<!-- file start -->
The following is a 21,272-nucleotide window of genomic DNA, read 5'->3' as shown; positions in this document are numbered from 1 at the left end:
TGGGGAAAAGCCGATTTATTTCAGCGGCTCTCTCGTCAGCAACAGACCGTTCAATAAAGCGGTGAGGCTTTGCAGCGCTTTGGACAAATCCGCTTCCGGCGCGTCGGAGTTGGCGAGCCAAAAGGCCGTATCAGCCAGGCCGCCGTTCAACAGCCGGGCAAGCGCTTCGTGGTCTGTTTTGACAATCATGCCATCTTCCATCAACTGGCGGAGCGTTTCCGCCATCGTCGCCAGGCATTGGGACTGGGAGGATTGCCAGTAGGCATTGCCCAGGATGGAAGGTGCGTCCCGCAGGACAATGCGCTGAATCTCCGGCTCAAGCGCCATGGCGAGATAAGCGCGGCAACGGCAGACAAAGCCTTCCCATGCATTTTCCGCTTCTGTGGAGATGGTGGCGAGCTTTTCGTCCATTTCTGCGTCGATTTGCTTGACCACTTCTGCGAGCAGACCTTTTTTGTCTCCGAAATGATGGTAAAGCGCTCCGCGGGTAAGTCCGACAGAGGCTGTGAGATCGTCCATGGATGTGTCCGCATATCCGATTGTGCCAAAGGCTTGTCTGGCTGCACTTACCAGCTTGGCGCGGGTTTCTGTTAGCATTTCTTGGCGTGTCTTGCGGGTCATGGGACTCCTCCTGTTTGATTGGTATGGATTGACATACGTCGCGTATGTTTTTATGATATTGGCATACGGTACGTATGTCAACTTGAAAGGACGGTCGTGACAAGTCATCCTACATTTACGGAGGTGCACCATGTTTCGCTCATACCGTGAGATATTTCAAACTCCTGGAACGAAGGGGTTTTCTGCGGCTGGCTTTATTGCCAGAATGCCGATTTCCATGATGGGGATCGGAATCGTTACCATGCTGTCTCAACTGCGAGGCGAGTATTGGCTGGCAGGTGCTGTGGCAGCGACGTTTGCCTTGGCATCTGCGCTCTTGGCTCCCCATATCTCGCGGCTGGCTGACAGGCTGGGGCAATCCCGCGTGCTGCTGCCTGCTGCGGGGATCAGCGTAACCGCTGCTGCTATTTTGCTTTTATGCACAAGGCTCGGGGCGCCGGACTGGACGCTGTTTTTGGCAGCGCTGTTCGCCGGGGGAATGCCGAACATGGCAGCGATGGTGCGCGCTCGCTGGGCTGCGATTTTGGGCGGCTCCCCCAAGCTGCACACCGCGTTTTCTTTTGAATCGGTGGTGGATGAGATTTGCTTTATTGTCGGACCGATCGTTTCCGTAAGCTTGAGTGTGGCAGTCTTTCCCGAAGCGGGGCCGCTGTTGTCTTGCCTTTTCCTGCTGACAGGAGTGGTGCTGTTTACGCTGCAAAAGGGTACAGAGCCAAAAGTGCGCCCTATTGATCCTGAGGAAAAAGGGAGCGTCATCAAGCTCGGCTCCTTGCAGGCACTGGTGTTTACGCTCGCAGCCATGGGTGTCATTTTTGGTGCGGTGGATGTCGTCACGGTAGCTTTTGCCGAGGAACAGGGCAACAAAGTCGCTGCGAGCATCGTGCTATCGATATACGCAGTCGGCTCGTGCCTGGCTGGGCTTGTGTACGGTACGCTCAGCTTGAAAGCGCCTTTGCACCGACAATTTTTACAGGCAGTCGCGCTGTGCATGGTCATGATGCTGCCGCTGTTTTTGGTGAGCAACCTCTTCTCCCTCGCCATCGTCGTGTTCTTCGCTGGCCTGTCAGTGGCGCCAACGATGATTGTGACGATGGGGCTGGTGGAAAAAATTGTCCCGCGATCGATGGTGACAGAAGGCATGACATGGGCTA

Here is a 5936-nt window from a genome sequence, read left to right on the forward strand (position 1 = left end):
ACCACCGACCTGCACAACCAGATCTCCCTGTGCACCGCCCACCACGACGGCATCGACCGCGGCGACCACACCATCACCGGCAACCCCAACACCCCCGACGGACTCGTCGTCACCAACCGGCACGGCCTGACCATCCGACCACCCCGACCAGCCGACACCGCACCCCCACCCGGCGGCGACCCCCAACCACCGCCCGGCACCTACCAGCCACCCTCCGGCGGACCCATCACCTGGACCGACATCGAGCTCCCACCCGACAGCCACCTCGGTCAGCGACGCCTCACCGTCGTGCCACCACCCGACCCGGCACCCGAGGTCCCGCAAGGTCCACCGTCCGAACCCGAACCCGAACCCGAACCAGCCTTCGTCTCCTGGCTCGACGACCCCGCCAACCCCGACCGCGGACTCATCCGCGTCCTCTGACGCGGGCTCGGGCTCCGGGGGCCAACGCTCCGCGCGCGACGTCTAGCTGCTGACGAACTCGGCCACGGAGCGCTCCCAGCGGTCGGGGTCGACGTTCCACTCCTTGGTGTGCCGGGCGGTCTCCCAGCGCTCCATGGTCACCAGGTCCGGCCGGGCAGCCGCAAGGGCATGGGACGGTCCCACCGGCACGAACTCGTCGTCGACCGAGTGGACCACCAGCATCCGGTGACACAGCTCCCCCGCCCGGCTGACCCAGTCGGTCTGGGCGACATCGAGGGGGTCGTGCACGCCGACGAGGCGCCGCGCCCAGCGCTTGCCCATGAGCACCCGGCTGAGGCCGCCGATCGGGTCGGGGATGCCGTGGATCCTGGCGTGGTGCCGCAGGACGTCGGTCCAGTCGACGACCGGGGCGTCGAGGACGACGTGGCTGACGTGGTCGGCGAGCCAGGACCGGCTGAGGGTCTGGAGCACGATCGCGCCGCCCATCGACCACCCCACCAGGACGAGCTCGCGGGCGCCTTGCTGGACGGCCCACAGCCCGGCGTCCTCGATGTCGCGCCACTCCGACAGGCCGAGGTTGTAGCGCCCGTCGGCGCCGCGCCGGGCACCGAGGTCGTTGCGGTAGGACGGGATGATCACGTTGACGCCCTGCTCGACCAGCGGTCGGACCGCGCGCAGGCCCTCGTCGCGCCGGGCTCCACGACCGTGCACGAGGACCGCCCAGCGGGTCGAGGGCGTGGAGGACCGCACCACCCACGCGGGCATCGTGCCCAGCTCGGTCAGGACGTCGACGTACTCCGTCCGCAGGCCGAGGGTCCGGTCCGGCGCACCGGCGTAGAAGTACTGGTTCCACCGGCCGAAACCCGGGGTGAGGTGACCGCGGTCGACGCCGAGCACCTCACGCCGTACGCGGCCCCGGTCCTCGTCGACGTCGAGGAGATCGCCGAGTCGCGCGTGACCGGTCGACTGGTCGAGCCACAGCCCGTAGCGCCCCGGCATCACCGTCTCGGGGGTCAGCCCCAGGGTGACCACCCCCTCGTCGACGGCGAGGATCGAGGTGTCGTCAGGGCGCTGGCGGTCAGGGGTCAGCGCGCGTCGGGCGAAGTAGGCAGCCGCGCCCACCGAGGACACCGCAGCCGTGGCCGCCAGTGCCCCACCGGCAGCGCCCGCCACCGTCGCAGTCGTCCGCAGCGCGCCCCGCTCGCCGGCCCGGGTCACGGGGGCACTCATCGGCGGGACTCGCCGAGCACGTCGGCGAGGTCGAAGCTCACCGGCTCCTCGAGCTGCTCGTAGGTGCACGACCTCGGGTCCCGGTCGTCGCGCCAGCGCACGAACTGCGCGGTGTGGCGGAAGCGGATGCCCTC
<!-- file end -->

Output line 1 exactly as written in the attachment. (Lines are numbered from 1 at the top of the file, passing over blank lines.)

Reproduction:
The following is a 21,272-nucleotide window of genomic DNA, read 5'->3' as shown; positions in this document are numbered from 1 at the left end: